|Nutrition Facts (per serving)|
|Amount per serving|
|% Daily Value*|
|Total Fat 29g||37%|
|Saturated Fat 6g||29%|
|Total Carbohydrate 58g||21%|
|Dietary Fiber 3g||10%|
|Total Sugars 4g|
|Vitamin C 4mg||19%|
|*The % Daily Value (DV) tells you how much a nutrient in a food serving contributes to a daily diet. 2,000 calories a day is used for general nutrition advice.|
Grilled pizza is a fantastic dinner option and a fun alternative for summer barbecues. It's surprisingly quick and easy, and you don't need a pizza stone or steel. Whether you have a gas, charcoal, or pellet grill, you can cook pizza directly on the grates if you know a few simple tricks.
Grilling pizza without a pan is easier than you may think and only takes about five minutes. You'll cook the dough on one side, flip it and add the toppings, then return it to the grill to finish cooking. Using indirect heat is essential to avoid burning the bottom of the crust over direct flames. It's faster than homemade pizza in the oven, so it's perfect for hot days when you want to keep the kitchen cool.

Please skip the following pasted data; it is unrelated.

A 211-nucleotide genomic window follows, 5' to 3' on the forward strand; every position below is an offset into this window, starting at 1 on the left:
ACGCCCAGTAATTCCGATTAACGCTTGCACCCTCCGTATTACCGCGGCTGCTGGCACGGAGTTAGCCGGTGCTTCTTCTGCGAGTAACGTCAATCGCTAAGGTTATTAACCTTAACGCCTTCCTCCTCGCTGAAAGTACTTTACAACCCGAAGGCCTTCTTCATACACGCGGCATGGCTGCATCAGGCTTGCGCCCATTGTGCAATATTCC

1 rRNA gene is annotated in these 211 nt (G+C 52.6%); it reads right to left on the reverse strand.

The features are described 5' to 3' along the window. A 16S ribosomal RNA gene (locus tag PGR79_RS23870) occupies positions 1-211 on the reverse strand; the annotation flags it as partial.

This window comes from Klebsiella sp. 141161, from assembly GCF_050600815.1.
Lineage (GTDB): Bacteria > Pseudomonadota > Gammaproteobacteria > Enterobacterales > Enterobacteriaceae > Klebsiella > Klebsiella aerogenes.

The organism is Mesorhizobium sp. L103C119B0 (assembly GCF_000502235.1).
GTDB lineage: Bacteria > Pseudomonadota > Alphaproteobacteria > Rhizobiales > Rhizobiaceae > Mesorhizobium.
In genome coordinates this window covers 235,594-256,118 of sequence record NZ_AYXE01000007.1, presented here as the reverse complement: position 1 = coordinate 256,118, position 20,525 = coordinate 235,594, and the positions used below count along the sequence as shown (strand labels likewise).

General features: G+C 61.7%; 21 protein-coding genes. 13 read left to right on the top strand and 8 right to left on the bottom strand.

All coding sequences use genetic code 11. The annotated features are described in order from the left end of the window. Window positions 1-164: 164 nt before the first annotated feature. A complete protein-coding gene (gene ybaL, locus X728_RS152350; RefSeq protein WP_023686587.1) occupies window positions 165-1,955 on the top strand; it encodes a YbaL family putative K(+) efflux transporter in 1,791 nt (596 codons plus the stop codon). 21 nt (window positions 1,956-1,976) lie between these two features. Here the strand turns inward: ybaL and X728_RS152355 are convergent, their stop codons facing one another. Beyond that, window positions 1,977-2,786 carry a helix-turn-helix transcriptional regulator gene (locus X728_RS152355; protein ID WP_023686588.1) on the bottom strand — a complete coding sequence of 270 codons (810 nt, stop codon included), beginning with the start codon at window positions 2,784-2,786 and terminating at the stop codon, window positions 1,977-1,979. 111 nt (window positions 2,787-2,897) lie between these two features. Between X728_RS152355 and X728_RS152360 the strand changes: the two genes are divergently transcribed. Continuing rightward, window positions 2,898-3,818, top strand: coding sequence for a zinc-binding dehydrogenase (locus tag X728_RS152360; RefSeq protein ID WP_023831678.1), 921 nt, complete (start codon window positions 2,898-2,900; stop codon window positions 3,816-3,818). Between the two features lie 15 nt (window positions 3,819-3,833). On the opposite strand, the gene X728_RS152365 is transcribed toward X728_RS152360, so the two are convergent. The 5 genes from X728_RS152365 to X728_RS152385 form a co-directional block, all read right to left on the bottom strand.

Many people are worried about pizza dough falling through the grates, but that's unlikely. Grilled pizza works best with a thin-crust, slightly dry, and stiff dough that's rolled flat and at room temperature. If the dough is too wet or warm, it may stretch when you're transferring it to the grill. This 12-inch pizza dough recipe that requires a short rise time is ideal, and a store-bought dough is a good alternative.
You'll want to use a rimless baking sheet or pizza peel, so the dough slides effortlessly onto the grates. With the help of a grill spatula and well-oiled grates, the pizza will move easily without sticking or falling apart.
This recipe is a Neapolitan-style Margherita pizza that uses pizza sauce with fresh mozzarella and basil. It's a light, satisfying dinner or lunch entrée with a wonderful fresh flavor and any of your favorite toppings will work great on grilled pizza.